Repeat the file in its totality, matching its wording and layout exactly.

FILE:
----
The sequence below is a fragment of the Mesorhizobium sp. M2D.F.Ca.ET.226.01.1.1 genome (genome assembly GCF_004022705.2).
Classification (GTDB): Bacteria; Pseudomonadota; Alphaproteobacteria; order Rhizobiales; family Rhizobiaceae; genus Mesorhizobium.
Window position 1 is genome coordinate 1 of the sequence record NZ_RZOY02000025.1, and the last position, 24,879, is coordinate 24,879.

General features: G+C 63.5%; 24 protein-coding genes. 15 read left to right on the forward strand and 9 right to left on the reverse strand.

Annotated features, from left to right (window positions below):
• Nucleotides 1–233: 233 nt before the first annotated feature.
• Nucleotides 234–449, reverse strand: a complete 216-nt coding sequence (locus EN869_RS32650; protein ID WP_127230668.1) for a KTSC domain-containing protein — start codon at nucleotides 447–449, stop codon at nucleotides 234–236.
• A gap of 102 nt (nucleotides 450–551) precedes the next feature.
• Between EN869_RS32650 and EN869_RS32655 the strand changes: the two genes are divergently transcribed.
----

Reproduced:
The sequence below is a fragment of the Mesorhizobium sp. M2D.F.Ca.ET.226.01.1.1 genome (genome assembly GCF_004022705.2).
Classification (GTDB): Bacteria; Pseudomonadota; Alphaproteobacteria; order Rhizobiales; family Rhizobiaceae; genus Mesorhizobium.
Window position 1 is genome coordinate 1 of the sequence record NZ_RZOY02000025.1, and the last position, 24,879, is coordinate 24,879.

General features: G+C 63.5%; 24 protein-coding genes. 15 read left to right on the forward strand and 9 right to left on the reverse strand.

Annotated features, from left to right (window positions below):
• Nucleotides 1–233: 233 nt before the first annotated feature.
• Nucleotides 234–449, reverse strand: a complete 216-nt coding sequence (locus EN869_RS32650; protein ID WP_127230668.1) for a KTSC domain-containing protein — start codon at nucleotides 447–449, stop codon at nucleotides 234–236.
• A gap of 102 nt (nucleotides 450–551) precedes the next feature.
• Between EN869_RS32650 and EN869_RS32655 the strand changes: the two genes are divergently transcribed.